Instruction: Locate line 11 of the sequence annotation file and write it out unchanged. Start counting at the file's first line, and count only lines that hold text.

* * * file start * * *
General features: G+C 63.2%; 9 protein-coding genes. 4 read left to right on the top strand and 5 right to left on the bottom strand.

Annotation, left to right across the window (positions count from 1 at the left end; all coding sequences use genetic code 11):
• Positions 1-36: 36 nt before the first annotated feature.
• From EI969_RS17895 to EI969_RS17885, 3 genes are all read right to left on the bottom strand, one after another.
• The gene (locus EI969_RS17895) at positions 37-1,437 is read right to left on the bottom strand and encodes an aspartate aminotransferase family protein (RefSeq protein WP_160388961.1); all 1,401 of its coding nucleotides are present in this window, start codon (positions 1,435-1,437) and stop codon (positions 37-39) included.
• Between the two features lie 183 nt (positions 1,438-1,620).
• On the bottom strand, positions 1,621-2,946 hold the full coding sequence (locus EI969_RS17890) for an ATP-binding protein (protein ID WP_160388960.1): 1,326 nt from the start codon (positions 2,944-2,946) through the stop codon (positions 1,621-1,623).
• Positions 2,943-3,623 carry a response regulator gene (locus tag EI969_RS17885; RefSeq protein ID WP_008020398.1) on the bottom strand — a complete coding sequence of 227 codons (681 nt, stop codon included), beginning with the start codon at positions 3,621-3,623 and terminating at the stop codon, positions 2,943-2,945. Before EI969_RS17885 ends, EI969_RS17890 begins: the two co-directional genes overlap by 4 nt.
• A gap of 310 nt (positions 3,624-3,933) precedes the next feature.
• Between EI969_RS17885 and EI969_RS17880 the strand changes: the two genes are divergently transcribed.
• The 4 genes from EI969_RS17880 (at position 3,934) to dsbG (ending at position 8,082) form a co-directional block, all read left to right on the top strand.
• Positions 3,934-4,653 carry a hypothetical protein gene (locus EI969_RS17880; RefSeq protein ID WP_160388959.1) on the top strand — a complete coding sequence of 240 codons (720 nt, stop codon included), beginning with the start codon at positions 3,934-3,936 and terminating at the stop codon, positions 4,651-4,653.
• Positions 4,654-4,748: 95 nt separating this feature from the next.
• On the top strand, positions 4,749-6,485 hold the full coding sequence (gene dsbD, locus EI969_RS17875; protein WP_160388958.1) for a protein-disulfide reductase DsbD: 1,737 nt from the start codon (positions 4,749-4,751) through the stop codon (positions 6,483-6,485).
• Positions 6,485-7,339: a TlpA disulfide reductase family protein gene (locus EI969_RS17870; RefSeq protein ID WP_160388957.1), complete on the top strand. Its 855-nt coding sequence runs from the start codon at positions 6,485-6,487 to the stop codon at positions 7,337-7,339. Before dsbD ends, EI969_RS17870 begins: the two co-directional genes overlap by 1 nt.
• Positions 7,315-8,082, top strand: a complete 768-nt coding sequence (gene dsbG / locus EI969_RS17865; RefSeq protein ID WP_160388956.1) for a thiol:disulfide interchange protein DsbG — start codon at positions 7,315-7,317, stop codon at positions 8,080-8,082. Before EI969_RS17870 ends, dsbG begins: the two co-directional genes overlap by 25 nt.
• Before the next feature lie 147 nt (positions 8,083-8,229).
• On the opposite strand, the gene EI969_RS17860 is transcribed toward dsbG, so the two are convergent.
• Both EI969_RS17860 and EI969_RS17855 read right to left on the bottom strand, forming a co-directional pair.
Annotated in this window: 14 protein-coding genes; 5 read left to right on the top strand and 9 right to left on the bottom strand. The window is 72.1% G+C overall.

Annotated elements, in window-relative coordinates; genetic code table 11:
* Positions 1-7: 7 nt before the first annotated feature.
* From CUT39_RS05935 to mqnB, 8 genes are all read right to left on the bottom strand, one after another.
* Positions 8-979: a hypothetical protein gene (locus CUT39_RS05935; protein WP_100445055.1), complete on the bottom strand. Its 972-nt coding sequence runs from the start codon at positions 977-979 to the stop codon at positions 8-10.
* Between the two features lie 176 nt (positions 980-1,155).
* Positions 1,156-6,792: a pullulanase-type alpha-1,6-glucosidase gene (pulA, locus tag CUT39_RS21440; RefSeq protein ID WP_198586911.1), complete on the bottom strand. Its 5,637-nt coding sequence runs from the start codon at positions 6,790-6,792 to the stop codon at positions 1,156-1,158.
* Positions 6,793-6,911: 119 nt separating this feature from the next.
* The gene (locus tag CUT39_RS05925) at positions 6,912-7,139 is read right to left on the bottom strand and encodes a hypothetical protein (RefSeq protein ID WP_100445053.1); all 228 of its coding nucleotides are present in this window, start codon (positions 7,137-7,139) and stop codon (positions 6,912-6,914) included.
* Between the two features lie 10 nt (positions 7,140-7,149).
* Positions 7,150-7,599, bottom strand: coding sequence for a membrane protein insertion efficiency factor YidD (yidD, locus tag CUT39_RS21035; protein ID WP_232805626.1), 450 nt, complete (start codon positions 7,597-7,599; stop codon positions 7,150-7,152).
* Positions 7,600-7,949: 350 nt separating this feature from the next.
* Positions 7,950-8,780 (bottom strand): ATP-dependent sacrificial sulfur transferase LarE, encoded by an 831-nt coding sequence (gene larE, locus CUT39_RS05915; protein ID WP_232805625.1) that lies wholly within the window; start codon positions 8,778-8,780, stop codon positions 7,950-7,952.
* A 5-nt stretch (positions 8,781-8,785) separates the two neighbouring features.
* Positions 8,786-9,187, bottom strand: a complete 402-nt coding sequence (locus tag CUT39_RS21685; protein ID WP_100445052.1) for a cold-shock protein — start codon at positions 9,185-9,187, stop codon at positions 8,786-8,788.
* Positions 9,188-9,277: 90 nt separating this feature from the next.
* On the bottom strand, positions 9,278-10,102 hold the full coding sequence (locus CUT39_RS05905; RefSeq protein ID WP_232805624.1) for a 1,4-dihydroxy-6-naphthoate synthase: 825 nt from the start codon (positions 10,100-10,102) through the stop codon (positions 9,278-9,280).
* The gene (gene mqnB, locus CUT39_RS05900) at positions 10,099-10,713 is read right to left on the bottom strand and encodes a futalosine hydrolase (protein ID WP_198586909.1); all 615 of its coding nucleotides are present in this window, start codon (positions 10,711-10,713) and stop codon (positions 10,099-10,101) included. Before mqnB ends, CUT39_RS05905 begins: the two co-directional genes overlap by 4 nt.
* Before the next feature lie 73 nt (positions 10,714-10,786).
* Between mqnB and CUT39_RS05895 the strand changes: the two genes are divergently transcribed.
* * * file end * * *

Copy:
• The 4 genes from EI969_RS17880 (at position 3,934) to dsbG (ending at position 8,082) form a co-directional block, all read left to right on the top strand.